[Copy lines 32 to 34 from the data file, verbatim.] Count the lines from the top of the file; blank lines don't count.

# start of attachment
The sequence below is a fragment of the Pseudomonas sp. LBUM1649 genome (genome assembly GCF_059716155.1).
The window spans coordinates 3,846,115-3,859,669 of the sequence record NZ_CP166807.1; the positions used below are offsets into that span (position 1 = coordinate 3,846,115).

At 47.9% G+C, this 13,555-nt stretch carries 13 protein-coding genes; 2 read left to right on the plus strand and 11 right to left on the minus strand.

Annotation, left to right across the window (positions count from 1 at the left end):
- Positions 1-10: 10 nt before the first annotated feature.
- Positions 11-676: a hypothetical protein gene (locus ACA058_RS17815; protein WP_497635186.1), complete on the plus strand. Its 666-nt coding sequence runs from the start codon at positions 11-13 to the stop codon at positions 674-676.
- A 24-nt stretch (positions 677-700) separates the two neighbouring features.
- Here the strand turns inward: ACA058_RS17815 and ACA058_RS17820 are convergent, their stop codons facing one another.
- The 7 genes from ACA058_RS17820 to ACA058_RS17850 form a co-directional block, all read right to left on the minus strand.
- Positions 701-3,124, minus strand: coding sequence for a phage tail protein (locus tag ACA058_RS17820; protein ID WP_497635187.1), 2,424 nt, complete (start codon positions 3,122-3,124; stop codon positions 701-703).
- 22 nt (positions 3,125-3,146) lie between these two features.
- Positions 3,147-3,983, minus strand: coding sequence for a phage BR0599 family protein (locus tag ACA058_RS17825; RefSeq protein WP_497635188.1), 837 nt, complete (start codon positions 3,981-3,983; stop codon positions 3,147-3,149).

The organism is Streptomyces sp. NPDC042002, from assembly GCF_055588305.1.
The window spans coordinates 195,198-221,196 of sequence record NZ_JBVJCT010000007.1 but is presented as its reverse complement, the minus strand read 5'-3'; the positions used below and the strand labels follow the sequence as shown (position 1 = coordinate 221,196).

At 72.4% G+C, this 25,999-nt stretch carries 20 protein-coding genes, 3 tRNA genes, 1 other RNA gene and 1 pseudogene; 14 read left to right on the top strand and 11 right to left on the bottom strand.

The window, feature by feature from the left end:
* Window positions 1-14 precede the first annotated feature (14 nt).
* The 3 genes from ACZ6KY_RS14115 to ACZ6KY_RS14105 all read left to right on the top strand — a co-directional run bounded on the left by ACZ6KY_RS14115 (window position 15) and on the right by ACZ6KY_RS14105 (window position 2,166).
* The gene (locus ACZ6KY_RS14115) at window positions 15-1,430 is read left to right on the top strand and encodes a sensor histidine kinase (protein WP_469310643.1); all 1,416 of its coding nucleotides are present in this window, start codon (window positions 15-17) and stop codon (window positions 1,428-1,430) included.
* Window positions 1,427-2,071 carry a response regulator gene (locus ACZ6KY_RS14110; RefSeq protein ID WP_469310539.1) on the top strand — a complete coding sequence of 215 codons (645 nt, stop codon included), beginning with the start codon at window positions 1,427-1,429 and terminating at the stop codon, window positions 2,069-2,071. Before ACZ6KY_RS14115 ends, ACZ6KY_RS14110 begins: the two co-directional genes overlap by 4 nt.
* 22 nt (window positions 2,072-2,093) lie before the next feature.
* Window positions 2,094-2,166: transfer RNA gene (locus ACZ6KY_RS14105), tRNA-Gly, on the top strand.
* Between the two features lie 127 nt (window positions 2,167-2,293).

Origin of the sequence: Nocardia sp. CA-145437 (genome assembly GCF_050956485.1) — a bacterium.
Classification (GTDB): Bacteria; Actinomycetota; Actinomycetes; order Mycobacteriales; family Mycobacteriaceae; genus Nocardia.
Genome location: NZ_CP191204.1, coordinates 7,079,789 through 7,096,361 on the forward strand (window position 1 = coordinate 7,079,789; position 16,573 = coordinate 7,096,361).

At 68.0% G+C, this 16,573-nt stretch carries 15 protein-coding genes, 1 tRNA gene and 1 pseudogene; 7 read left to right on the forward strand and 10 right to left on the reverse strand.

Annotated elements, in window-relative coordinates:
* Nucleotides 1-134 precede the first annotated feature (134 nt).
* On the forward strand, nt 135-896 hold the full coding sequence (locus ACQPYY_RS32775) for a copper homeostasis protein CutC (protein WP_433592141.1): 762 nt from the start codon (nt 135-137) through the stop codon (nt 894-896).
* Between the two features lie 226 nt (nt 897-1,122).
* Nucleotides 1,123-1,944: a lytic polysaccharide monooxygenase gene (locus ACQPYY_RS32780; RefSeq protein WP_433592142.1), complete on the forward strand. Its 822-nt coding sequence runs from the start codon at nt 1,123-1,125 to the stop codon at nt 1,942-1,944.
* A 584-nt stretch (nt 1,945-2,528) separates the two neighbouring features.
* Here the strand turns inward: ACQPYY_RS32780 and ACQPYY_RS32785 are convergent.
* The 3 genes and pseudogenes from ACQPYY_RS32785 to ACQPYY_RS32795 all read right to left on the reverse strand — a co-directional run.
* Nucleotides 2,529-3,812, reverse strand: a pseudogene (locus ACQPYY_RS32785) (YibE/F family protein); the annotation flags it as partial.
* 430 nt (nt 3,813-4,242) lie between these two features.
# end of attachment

* Nucleotides 1,123-1,944: a lytic polysaccharide monooxygenase gene (locus ACQPYY_RS32780; RefSeq protein WP_433592142.1), complete on the forward strand. Its 822-nt coding sequence runs from the start codon at nt 1,123-1,125 to the stop codon at nt 1,942-1,944.
* A 584-nt stretch (nt 1,945-2,528) separates the two neighbouring features.
* Here the strand turns inward: ACQPYY_RS32780 and ACQPYY_RS32785 are convergent.